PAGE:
This issue of Pesquisa FAPESP has a special feature that entails a new graphic layout, concurrently with slight changes to the editorial format. This development comes in response to recent evaluations conducted by the editorial board and the scientific committee aiming at making reading easier and more agreeable. However, no concession has been made as to how accurately information is presented and to the scientific and journalistic relevance of the topics chosen as object of articles, news items and comments.
Among the outstanding features of this new layout, I would like to highlight the choice of the family of fonts to be used throughout the entire magazine providing it with a clear identity and cohesion. This new graphic layout was the work of our young designer, 29-year old Laura Daviña, with the help of our consultant, Mayumi Okuyama. Another outstanding achievement was the design work by Paulo André Chagas, who developed an exclusive font for titles. With the help of Laura, Paulo looked for letters that would combine purely geometric shapes and the so-called organic shapes. In addition, in the area of visual language, we have decided to resort to photography as an effective source of information to a greater extent, besides eliminating merely decorative elements that sometimes ‘prettified’ the magazine, and recurrently using info graphs, in which photographs or illustrations form part of a narrative structure. The cover will be in line with the overall concept of the new graphic layout. The new logo of the magazine is very similar to the former one, which has become so familiar to our readers over all these years. Readers who are interested in design can access our site to get more details about this project.
Concerning what I referred to as slight layout changes, readers will also notice that, in addition to creating new sections, we have concentrated most of them in the first pages of the journal. This is the case of Wiki, which on Page 9 answers questions sent by readers, and of On-line, on page 8, with information about our site. Page 10 contains information on Data and Projects, with details on the latest theme projects contracted by FAPESP. Page 11 contains an important chart for Brazilian scientometrics and good practices that highlights international cases related to scientific fraud. Both of these features are direct contributions from the Office of the Foundation’s Science Director. We have also renamed page 3, This Month’s Image; it is now Photolab. The objective is to show beautiful images to illustrate how scientific knowledge is produced in Brazil. To this end, we are asking researchers to send us special photographs of their research work. Other changes will be identified by the reader’s sharp eyes.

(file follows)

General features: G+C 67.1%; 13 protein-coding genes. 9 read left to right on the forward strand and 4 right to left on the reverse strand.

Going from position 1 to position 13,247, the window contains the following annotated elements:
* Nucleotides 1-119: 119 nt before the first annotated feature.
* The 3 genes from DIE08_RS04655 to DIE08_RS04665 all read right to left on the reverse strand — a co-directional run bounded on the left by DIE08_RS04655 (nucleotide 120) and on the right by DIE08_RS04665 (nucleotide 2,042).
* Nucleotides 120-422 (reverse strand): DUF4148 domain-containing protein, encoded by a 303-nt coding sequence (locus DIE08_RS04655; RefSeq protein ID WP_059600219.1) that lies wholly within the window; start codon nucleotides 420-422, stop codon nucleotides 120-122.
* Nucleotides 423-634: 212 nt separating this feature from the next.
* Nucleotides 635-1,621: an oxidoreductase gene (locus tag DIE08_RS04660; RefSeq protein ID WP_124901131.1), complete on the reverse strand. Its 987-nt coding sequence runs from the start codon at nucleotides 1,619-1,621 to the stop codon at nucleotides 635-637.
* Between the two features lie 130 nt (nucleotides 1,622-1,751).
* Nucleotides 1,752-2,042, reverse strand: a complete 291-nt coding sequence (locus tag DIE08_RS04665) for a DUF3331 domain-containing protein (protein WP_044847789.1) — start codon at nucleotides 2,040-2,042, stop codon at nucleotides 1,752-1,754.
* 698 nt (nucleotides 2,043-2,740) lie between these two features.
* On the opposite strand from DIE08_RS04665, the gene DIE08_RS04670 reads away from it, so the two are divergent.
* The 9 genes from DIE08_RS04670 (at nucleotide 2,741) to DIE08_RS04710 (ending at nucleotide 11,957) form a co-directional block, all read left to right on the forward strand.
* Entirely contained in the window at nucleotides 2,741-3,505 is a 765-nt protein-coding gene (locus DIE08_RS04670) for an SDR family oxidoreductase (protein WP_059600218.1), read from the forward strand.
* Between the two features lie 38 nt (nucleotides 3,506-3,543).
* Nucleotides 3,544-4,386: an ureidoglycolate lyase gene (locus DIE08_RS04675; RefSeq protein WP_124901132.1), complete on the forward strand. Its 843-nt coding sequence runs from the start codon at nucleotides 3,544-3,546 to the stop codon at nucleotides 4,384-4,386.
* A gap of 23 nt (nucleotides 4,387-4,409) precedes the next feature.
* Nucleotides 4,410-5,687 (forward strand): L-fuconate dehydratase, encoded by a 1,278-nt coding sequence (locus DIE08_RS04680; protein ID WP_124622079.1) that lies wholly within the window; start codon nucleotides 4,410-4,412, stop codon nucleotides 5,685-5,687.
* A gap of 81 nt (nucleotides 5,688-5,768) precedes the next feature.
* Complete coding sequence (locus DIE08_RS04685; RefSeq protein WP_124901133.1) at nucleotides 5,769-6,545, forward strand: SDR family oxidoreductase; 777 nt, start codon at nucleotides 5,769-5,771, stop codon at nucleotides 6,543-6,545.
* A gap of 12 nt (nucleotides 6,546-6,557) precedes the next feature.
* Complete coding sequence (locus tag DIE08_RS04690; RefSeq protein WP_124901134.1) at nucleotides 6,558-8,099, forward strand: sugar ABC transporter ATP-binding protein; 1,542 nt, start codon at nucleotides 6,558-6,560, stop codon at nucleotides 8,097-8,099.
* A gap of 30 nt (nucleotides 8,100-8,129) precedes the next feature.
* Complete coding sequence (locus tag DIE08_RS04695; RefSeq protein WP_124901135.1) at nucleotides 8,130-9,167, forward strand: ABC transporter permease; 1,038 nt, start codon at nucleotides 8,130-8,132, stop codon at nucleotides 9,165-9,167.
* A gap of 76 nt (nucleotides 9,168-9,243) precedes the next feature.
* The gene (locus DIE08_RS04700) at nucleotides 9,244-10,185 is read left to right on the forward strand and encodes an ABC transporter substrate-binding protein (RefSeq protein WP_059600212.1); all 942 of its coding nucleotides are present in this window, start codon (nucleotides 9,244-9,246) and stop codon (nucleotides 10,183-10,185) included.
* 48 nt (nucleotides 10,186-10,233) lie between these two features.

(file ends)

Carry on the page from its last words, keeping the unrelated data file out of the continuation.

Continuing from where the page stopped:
To conclude, I would like to comment on this month’s cover story, which focuses on the effect of bradikynin in the transformation of stem cells into neurons. Getting this story involved a path rich in adventure. Around October 15, we were told that it would not be possible to publish the cover story we had originally planned. As a result, we had to find a research topic that would be fitting for a cover story, contain interesting news from the journalistic point of view and could be ready for publishing very soon. The list of recently concluded theme projects found on FAPESP’s institutional site was a good guide. After turning down various topics on the list for a number of reasons, on October 21 our science editor, Ricardo Zorzetto, suggested that we consider the theme project coordinated by Alexander Ulrich. We accepted the suggestion and on Saturday afternoon, October 22, we went to the researcher’s home to interview him. When we left, we were sure that we had a great cover story. From then on, we read a number of articles, interviewed other researchers, collected important data to produce an info graph and, finally, wrote the article. Alexandre Ulrich worked on the cover story with special editor Carlos Fioravanti. Their work resulted in a great article, which starts on page 18 and describes the incredible advances regarding cell differentiation and the formation of the mysterious human neurons. Enjoy!Republish